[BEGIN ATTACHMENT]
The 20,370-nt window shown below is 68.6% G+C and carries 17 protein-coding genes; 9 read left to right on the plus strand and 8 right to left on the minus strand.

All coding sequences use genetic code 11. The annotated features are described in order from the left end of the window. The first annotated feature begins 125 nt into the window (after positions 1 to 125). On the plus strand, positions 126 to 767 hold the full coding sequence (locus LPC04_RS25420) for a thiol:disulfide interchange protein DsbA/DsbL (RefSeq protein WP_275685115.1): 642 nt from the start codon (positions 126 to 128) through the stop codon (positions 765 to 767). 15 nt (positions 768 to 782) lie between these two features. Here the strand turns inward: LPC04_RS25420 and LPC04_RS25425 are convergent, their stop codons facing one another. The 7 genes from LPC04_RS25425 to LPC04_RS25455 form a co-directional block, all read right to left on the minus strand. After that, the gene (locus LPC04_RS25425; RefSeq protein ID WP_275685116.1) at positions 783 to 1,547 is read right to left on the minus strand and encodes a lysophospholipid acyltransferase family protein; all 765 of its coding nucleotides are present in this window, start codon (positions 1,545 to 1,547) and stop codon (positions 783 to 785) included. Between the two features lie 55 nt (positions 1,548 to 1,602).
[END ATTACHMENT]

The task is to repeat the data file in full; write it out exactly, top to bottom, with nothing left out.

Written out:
The 20,370-nt window shown below is 68.6% G+C and carries 17 protein-coding genes; 9 read left to right on the plus strand and 8 right to left on the minus strand.

All coding sequences use genetic code 11. The annotated features are described in order from the left end of the window. The first annotated feature begins 125 nt into the window (after positions 1 to 125). On the plus strand, positions 126 to 767 hold the full coding sequence (locus LPC04_RS25420) for a thiol:disulfide interchange protein DsbA/DsbL (RefSeq protein WP_275685115.1): 642 nt from the start codon (positions 126 to 128) through the stop codon (positions 765 to 767). 15 nt (positions 768 to 782) lie between these two features. Here the strand turns inward: LPC04_RS25420 and LPC04_RS25425 are convergent, their stop codons facing one another. The 7 genes from LPC04_RS25425 to LPC04_RS25455 form a co-directional block, all read right to left on the minus strand. After that, the gene (locus LPC04_RS25425; RefSeq protein ID WP_275685116.1) at positions 783 to 1,547 is read right to left on the minus strand and encodes a lysophospholipid acyltransferase family protein; all 765 of its coding nucleotides are present in this window, start codon (positions 1,545 to 1,547) and stop codon (positions 783 to 785) included. Between the two features lie 55 nt (positions 1,548 to 1,602).